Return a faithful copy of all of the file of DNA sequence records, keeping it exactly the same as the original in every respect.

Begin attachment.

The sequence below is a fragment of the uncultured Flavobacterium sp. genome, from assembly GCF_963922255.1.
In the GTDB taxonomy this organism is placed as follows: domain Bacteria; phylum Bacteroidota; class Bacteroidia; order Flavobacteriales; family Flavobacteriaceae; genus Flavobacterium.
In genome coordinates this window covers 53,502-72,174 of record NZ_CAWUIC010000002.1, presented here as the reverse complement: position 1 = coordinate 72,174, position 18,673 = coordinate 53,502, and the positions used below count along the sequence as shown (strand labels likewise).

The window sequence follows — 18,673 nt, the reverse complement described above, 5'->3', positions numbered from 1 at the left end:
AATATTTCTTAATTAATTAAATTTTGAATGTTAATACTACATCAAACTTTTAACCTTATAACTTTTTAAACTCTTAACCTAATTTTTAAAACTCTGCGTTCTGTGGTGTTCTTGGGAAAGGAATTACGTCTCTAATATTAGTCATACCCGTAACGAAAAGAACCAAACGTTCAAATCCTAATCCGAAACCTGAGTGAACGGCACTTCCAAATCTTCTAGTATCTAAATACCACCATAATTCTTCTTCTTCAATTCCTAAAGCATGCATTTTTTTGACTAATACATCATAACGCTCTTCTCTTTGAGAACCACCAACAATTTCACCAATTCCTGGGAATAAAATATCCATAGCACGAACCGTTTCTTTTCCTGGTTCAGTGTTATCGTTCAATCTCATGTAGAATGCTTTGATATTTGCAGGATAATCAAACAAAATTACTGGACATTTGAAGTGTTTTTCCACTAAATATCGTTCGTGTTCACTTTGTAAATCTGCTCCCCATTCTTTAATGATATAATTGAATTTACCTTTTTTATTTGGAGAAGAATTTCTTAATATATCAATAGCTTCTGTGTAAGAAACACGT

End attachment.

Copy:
The sequence below is a fragment of the uncultured Flavobacterium sp. genome, from assembly GCF_963922255.1.
In the GTDB taxonomy this organism is placed as follows: domain Bacteria; phylum Bacteroidota; class Bacteroidia; order Flavobacteriales; family Flavobacteriaceae; genus Flavobacterium.
In genome coordinates this window covers 53,502-72,174 of record NZ_CAWUIC010000002.1, presented here as the reverse complement: position 1 = coordinate 72,174, position 18,673 = coordinate 53,502, and the positions used below count along the sequence as shown (strand labels likewise).

The window sequence follows — 18,673 nt, the reverse complement described above, 5'->3', positions numbered from 1 at the left end:
AATATTTCTTAATTAATTAAATTTTGAATGTTAATACTACATCAAACTTTTAACCTTATAACTTTTTAAACTCTTAACCTAATTTTTAAAACTCTGCGTTCTGTGGTGTTCTTGGGAAAGGAATTACGTCTCTAATATTAGTCATACCCGTAACGAAAAGAACCAAACGTTCAAATCCTAATCCGAAACCTGAGTGAACGGCACTTCCAAATCTTCTAGTATCTAAATACCACCATAATTCTTCTTCTTCAATTCCTAAAGCATGCATTTTTTTGACTAATACATCATAACGCTCTTCTCTTTGAGAACCACCAACAATTTCACCAATTCCTGGGAATAAAATATCCATAGCACGAACCGTTTCTTTTCCTGGTTCAGTGTTATCGTTCAATCTCATGTAGAATGCTTTGATATTTGCAGGATAATCAAACAAAATTACTGGACATTTGAAGTGTTTTTCCACTAAATATCGTTCGTGTTCACTTTGTAAATCTGCTCCCCATTCTTTAATGATATAATTGAATTTACCTTTTTTATTTGGAGAAGAATTTCTTAATATATCAATAGCTTCTGTGTAAGAAACACGT